If you knew you weren’t going to wake up tomorrow, a report asks, how confident would you feel about the future of your firm? Ron Carson, founder and CEO of Carson Wealth Management Group, asks this question in “The Cobbler’s Children Have No Shoes: Don’t Put Off Planning Your Succession.” Just 7% of wealth management firms have an actionable succession plan in place, should the firm’s principal become incapacitated, the report finds.
The report, a case study on the succession planning crisis facing the advisory community, was released by the Alliance for Registered Investment Advisors (aRIA), a research study group that comprises six RIA firms.
It is an uncomfortable topic for many advisers, Carson tells PLANADVISER. Many advisers even have claimed to have a succession plan when they do not. “They want to do the right thing but don’t think about the ramifications for their clients when they don’t,” he says. Without a succession plan in place, the adviser’s untimely death can cause a lot of disruption.
The adviser without a succession plan is taking on a systemic business risk, says John Furey, principal of Advisor Growth Strategies LLC and a managing member of aRIA. “Any adviser looking at it rationally would have to agree,” Furey tells PLANADVISER. Leaving a firm can feel very distant. “The trouble is not in front of them today,” Furey says.
A Plan for Planners
Those advisers who claim to have a plan often have, instead, a vague verbal agreement about what the adviser would like to happen, Carson says. The report points out the irony in advisers putting so much effort into ensuring the continuity of client services in case of a disaster, when they themselves fail to exercise the same diligence when it comes to the inevitability of separating themselves from their own firms.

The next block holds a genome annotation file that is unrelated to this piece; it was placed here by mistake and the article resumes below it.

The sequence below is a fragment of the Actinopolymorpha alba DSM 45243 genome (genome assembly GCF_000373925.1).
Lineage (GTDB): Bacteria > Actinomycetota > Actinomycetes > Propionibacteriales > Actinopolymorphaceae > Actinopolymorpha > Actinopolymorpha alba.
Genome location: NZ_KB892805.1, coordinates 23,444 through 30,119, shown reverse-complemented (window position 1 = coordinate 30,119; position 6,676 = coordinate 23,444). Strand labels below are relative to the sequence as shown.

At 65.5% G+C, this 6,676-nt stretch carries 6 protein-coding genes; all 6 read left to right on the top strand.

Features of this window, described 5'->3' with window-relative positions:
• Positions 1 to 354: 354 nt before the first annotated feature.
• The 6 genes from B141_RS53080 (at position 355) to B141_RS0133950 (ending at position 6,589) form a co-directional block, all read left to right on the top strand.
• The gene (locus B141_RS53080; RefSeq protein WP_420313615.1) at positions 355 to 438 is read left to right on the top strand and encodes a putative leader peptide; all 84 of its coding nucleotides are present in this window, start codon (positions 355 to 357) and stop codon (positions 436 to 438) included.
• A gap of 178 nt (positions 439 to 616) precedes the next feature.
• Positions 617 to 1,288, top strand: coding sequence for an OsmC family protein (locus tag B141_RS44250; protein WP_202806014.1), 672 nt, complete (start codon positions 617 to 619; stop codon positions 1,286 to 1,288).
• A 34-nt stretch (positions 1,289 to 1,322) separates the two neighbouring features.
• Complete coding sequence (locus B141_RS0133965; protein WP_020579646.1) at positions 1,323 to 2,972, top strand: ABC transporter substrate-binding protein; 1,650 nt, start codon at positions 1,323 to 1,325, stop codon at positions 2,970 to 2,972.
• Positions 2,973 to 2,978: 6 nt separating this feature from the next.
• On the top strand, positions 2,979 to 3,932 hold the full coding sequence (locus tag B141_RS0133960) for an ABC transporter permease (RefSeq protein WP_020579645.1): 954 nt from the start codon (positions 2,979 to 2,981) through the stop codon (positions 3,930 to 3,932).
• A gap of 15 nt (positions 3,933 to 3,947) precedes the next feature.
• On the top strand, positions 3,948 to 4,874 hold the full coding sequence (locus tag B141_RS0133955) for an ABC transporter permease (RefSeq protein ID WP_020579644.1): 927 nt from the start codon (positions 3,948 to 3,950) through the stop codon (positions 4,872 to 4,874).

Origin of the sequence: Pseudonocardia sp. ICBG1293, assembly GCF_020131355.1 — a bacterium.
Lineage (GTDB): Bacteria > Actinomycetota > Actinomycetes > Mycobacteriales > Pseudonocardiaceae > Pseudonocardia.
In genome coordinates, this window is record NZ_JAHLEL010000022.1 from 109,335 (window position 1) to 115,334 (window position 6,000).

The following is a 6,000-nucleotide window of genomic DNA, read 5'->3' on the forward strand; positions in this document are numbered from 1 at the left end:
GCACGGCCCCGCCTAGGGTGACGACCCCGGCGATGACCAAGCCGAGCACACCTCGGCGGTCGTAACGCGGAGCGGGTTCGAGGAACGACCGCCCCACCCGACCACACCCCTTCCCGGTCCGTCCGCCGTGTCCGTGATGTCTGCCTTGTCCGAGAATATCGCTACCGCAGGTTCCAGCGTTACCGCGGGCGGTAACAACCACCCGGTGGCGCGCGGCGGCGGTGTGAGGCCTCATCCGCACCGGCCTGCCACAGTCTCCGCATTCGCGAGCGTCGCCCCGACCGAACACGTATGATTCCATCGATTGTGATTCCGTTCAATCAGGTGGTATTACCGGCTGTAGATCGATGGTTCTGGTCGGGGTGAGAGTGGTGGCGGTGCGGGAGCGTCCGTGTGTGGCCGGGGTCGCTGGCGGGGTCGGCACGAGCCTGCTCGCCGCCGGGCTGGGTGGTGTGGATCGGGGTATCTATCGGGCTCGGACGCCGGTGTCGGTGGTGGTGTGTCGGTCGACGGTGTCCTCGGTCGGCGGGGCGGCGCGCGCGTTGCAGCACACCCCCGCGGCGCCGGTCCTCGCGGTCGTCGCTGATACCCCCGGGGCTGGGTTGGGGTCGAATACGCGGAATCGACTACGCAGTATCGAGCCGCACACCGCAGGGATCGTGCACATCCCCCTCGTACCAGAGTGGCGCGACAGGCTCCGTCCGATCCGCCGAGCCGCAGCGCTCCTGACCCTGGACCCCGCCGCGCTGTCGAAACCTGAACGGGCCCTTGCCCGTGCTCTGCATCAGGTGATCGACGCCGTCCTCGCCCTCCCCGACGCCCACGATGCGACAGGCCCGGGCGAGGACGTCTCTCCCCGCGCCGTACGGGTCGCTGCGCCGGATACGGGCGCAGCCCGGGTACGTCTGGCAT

The need to hold to a fiduciary standard can break through reluctance, Carson says. Advisers are brought up short when they realize they could be putting their clients at risk.
What happens to the clients is not talked about enough, Furey says. Consumers and investors are put at risk if they are left stranded with no continuity or planning after a 20-year relationship.
The paper outlines key issues for implementing an effective succession plan, including a detailed 15-point checklist for advisers to complete to get started. Carson believes that regulatory bodies need to compel advisers to have detailed, actionable succession plans in place.
“I think we’ll be having the same conversation 20 years from now unless it is regulated,” Carson says. FINRA requires brokers to have a business continuity plan (BCP), but there is a greater chance of someone dying than an office being wiped out by a tornado. The Securities and Exchange Commission (SEC) could require a succession plan be disclosed on the ADV form, he suggests.
Regulation could be on the horizon. Furey says that an industry representative asked him if he would appear on Capitol Hill at a hearing to discuss the need to require such planning.
The report includes case studies that demonstrate how Carson’s firm helped two different advisers who needed a succession plan. Scott Ford, a $300M AUM adviser from Maryland, and Nancy K. Caton, a San Francisco-based adviser with $250M AUM, both created succession plans.
If you are squeamish, you might want to proceed with caution, as there’s strong language ahead. It is impossible for advisers who hold themselves up as fiduciaries to fulfill this if, upon their death or disability their business falls apart, the report says. In that case, the clients who placed their trust in the firm are left to pick up the pieces.
“I ask advisers to look in the mirror and ask themselves just one simple question: ‘If you went to sleep tonight and didn’t wake up, would you entrust your firm with the ongoing management of your family’s wealth?’“ Carson says. “If the answer isn’t an immediate and resounding yes, then you have important work to do.”
One critical reason that demonstrates the importance of a succession plan is that the valuation of a business with a detailed succession plan in place is significantly higher, according to the study.
“If it convinces one person it will be worth it, but hopefully it will convince more,” Carson says.
The case study is available free of charge on the aRIA website.